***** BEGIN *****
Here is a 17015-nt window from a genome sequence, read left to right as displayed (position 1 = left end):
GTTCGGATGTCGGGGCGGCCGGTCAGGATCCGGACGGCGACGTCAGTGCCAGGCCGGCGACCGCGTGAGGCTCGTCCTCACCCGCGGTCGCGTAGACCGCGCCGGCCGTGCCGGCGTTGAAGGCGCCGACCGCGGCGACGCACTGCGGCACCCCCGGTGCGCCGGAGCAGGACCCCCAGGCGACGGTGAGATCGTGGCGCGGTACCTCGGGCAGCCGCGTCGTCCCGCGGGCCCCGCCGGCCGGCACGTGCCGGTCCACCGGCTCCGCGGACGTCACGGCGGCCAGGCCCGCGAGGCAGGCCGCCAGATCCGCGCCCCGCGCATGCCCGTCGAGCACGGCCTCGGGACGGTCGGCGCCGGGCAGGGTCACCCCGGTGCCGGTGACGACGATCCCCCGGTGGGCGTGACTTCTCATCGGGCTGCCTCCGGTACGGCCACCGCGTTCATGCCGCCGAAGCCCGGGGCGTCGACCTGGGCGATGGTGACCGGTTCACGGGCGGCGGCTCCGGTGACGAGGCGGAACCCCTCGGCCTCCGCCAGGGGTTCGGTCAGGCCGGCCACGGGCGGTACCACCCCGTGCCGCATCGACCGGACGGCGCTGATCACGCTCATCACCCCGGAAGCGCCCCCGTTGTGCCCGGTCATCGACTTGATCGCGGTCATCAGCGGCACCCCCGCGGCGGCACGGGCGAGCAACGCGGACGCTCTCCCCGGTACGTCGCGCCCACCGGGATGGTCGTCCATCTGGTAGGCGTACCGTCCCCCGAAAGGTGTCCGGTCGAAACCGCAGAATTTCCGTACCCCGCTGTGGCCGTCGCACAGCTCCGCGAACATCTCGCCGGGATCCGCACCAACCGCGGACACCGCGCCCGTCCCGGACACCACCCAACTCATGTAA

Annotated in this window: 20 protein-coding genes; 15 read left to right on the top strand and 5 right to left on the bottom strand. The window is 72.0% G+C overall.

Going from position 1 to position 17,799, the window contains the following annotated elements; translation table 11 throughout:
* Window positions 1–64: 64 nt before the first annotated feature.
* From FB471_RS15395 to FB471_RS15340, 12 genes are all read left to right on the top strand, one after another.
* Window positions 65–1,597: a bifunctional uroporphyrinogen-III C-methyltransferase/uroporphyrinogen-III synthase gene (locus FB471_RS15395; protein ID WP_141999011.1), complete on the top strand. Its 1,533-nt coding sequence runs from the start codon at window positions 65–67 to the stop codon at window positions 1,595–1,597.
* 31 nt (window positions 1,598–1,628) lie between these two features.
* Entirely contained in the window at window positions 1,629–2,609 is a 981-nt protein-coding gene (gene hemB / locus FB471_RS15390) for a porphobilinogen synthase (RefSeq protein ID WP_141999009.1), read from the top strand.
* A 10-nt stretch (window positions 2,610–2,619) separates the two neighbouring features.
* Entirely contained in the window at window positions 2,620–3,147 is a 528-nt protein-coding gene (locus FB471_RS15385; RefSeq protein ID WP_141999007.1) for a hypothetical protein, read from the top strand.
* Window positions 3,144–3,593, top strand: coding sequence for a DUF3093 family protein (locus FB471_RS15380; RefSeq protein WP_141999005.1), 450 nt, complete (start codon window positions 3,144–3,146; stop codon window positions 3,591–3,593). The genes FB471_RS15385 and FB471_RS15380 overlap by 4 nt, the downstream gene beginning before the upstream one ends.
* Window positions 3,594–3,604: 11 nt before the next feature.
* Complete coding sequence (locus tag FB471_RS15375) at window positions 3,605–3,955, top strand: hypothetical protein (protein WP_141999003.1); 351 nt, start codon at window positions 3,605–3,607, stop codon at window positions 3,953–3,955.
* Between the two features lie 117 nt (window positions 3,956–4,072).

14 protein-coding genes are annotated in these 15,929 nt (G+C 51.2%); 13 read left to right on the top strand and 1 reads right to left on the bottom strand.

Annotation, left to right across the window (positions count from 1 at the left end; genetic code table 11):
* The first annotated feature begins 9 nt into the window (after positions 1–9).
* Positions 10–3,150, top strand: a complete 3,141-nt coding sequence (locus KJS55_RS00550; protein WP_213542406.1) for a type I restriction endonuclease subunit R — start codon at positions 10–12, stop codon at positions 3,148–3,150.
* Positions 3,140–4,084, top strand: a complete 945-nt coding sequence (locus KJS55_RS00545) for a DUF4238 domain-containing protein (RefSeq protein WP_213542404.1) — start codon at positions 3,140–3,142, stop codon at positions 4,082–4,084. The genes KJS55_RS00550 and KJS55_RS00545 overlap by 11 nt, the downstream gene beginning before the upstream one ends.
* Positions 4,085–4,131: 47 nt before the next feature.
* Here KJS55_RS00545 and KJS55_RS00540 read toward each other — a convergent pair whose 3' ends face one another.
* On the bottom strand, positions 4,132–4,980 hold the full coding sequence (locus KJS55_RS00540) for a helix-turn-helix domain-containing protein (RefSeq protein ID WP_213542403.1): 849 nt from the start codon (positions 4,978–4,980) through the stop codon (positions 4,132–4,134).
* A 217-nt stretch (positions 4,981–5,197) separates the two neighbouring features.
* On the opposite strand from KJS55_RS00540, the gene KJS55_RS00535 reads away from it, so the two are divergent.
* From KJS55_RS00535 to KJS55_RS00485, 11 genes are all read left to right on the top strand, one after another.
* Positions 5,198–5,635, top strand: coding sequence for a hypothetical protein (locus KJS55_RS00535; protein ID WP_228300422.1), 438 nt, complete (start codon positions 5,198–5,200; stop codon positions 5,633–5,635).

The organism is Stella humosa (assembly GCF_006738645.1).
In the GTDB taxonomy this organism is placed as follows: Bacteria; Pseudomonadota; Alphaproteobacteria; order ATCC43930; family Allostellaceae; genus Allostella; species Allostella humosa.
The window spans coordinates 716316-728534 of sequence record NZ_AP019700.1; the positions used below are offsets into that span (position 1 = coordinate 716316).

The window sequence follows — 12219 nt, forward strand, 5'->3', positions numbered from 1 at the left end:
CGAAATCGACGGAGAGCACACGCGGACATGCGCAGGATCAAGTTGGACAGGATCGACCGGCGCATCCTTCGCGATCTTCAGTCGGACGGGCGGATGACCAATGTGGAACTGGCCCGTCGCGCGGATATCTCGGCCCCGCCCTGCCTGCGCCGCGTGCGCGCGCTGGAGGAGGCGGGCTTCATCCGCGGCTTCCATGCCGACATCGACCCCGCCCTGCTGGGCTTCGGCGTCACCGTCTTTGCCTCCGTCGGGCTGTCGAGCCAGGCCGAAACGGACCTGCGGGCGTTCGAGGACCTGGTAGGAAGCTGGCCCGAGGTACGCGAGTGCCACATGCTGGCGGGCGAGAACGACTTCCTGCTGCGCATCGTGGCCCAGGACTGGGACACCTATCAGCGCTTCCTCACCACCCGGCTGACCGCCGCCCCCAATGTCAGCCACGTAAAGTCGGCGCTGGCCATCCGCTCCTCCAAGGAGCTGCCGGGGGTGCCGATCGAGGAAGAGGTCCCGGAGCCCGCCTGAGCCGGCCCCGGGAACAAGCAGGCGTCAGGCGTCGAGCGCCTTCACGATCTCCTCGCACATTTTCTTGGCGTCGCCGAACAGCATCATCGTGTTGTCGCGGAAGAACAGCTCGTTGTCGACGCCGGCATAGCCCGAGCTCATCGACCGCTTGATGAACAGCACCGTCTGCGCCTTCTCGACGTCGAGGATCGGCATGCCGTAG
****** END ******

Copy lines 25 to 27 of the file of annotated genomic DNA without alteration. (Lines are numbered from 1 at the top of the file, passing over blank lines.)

* On the opposite strand from KJS55_RS00540, the gene KJS55_RS00535 reads away from it, so the two are divergent.
* From KJS55_RS00535 to KJS55_RS00485, 11 genes are all read left to right on the top strand, one after another.
* Positions 5,198–5,635, top strand: coding sequence for a hypothetical protein (locus KJS55_RS00535; protein ID WP_228300422.1), 438 nt, complete (start codon positions 5,198–5,200; stop codon positions 5,633–5,635).